Most of us have been taught since childhood to be careful in our use of water. We’ve been encouraged to take shorter showers, not let the water faucet run while brushing our teeth or shaving, or to install water-efficient plumbing fixtures such as low-flow toilets in our homes to conserve water.
Each of these water-saving measures is important, and practicing them should be part of everyone’s water conservation ethic. Each of these actions will reduce the volume of water that must be withdrawn from natural habitats such as rivers, lakes, and aquifers, leaving more water to support fish and other aquatic life. Water conservation can help cities avoid water shortages, or enable a city’s population to expand without having to further deplete freshwater sources. By using less water we are also using less energy, because it takes a lot of electricity to pump water from a water source, purify it for our use, distribute it to our homes and businesses, and clean it again after we’ve used it.
It may surprise you, however, to learn that when you look at your use and dependence on water more comprehensively – beyond your use of water inside your home – you will find much bigger ways for you to help conserve our planet’s water supplies.
If you are concerned about water shortages or want to do as much as you can to protect freshwater habitats, you might consider the following four ways to substantially lighten your personal water footprint. The arrival of a new year is always a good time to adopt new resolutions!
Reduce Your Outdoor Watering
In many cities, particularly those located in drier regions, an enormous volume of water – in many instances half or more of all water used in cities – goes to watering of lawns, gardens, golf courses, and other landscaped areas.
That’s why water managers in the city of Las Vegas decided to aggressively reduce the volume of water sprayed onto lawns in their city. A decade ago, more than 60 percent of all water use in the city went to irrigating landscaped areas. Beginning in 1999, the city began a “Cash for Grass” program that paid homeowners $1.50 per square foot to remove their grass lawns and replace it with desert vegetation that does not require watering. One of the homeowners who took the cash – but probably didn’t really need the money – converted the 16 acres surrounding his 29-bedroom home into desert landscaping, saving 4.5 million gallons of water every year!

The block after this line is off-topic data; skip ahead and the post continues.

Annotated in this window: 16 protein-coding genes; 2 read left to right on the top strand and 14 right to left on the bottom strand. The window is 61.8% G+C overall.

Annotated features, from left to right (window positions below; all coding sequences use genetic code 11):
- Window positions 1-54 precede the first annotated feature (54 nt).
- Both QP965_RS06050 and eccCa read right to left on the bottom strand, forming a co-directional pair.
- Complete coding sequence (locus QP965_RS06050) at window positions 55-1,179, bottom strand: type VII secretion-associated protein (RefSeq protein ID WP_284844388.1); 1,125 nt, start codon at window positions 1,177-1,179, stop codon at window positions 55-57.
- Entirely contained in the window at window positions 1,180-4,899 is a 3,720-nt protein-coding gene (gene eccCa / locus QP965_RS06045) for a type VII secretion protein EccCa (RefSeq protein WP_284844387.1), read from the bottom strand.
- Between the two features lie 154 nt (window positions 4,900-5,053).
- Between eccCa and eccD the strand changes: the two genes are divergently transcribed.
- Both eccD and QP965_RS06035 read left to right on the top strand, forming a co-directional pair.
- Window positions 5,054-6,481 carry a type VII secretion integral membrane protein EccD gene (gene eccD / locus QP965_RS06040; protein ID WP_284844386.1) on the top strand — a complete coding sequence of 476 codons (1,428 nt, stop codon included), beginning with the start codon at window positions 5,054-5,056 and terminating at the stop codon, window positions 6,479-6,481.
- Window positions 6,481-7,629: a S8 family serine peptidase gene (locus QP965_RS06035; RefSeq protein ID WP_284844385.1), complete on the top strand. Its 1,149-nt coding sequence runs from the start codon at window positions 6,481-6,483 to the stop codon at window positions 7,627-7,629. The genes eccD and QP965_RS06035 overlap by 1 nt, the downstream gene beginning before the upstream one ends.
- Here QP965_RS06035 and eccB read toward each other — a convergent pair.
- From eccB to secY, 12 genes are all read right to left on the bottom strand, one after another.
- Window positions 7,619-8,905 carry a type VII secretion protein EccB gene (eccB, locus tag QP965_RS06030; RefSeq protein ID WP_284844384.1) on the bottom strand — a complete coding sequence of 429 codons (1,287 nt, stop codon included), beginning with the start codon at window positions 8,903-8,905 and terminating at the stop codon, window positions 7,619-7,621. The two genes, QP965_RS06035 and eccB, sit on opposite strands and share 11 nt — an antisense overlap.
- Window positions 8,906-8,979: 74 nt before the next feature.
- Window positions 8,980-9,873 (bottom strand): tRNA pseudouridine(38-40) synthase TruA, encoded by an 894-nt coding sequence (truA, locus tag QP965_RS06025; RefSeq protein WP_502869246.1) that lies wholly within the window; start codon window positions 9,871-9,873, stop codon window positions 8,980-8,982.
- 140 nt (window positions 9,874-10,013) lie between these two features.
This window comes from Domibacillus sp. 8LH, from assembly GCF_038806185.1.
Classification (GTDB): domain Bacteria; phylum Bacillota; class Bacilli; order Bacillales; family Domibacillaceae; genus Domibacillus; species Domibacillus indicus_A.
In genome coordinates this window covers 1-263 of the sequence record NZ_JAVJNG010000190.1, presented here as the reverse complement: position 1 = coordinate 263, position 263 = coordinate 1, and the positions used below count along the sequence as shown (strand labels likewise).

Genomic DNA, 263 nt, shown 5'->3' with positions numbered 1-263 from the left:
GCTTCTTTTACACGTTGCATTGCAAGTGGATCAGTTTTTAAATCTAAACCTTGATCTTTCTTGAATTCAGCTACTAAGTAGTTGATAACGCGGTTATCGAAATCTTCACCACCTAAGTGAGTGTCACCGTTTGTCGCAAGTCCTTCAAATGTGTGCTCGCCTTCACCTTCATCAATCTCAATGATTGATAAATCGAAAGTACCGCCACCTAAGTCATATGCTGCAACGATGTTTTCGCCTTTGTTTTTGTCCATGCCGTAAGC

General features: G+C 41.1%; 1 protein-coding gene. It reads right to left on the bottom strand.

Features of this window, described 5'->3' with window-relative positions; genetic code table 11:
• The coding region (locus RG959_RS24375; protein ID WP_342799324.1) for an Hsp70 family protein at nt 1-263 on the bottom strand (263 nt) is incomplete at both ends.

These cutbacks in outdoor watering were instrumental in enabling Las Vegas to lower its water use by nearly a third in the last decade.
There are likely many ways that you can reduce your own use of water outdoors, even if you don’t water a lawn or want to rip it out entirely. You can look for ways to reduce the size of your lawn or any other areas that require irrigation. And when you do water your lawn, flower beds, or vegetable gardens, you might be able to do so more sparingly.
For example, my family lives outside of Charlottesville, Virginia, where we receive more than 40 inches (>1000 mm) of rain each year, on average. That’s more rain than most areas of our country receive, but even here, we found that we were pouring a considerable volume of water into our flower beds and vegetable garden. By switching to a drip irrigation system instead of using water sprinklers we were able to substantially cut our outdoor water use. We also installed a large (600-gallon) water cistern in our backyard, enabling us to capture rainfall from our house roof, enough to completely avoid having to use public water supplies for outdoor watering.
Be Selective in Your Consumption of Animal Products
In the late 1990s, Tony Allan, a professor at King’s College in London, pointed out that much of our dependence on water is indirect or “virtual water,” meaning that it requires water to produce the food and other goods we consume. One of Allan’s students, Arjen Hoekstra, pioneered techniques to quantify the virtual water used in growing or manufacturing a product, now known as the “water footprint” of a product.
Hoekstra and his colleagues at the University of Twente in the Netherlands have documented that it takes 50-100 times more water to produce our food than we use in our homes. In fact, they have estimated that more than 90 percent of all the water consumptively used by our global population goes to irrigated agriculture. As Arundhati Roy wrote in The God of Small Things, “More rice, at the price of a river.”